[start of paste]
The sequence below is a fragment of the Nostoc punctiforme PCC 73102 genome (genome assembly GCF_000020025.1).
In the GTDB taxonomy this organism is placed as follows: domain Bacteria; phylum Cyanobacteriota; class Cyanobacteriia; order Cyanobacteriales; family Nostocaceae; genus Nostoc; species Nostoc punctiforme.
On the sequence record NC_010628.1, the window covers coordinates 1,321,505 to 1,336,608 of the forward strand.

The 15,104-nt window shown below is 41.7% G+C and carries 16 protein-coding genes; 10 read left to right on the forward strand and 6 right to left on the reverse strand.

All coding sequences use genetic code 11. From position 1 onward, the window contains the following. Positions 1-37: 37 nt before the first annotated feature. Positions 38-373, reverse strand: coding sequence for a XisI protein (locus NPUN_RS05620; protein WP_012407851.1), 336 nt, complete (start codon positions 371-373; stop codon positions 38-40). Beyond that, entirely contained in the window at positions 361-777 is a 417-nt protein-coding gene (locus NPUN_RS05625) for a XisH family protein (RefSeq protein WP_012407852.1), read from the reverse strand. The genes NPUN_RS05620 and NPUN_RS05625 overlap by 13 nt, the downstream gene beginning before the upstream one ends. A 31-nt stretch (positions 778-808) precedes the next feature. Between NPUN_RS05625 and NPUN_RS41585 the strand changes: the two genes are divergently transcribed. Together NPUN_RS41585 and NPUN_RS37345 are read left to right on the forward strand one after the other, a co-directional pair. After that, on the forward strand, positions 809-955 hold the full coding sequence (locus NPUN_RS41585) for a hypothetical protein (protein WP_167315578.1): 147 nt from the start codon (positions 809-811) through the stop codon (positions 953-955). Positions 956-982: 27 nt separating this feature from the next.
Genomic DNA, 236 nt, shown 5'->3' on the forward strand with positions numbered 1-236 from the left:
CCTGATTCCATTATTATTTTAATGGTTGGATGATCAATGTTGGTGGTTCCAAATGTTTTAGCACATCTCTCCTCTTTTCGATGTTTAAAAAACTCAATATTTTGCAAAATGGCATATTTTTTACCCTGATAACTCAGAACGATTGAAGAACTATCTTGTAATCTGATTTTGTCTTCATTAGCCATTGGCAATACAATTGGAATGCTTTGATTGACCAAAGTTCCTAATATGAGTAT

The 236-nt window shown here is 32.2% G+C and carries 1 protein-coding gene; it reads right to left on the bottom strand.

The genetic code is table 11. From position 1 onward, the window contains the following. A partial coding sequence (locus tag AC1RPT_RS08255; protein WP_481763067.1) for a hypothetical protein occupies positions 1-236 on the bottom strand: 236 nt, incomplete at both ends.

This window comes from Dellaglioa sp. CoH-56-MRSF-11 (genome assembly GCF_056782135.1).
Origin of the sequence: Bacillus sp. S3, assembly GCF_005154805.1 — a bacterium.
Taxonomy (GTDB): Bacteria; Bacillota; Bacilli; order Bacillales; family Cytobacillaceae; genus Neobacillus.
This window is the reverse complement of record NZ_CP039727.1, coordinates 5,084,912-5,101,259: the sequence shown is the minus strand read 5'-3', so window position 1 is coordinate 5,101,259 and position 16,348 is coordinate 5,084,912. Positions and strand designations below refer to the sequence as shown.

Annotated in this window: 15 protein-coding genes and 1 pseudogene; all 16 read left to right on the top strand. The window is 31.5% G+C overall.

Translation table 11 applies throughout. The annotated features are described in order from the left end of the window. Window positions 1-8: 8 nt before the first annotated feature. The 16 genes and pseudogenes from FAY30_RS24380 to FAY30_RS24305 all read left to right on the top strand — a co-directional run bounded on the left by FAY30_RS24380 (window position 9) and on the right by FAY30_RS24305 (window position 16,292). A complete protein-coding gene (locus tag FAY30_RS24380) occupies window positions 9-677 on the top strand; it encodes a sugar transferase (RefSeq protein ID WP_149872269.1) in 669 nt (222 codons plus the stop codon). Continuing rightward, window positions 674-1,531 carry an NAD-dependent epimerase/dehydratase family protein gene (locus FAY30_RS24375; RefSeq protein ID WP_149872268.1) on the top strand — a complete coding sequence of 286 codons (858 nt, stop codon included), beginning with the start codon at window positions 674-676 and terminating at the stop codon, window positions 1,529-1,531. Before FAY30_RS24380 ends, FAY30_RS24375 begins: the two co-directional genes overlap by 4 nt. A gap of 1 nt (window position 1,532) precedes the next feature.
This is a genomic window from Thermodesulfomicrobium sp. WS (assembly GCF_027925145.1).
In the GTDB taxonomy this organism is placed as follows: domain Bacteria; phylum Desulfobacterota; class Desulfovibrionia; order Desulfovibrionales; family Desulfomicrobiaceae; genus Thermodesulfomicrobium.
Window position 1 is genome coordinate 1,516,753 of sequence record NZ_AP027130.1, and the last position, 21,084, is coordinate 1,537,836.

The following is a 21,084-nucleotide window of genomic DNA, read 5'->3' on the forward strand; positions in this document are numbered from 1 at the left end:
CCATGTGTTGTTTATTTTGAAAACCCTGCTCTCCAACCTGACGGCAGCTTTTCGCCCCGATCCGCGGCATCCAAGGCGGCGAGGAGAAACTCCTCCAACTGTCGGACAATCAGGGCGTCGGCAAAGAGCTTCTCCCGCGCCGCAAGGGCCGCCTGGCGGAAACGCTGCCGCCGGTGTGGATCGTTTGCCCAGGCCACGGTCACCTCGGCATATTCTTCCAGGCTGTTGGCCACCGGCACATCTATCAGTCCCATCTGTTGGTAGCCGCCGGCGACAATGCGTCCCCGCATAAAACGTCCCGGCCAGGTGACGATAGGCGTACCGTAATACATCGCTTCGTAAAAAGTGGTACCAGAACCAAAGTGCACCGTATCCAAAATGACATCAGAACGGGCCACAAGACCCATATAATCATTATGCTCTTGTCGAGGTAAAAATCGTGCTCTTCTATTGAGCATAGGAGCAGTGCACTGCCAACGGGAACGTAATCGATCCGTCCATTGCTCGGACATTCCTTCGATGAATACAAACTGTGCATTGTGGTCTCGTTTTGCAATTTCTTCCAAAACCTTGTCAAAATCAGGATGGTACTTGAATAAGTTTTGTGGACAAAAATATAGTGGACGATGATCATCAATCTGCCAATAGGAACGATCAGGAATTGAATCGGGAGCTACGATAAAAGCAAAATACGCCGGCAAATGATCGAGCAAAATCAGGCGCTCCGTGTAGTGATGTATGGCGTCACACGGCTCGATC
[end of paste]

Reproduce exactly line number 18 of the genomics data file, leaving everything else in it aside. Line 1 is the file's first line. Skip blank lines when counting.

Window position 1 is genome coordinate 1,516,753 of sequence record NZ_AP027130.1, and the last position, 21,084, is coordinate 1,537,836.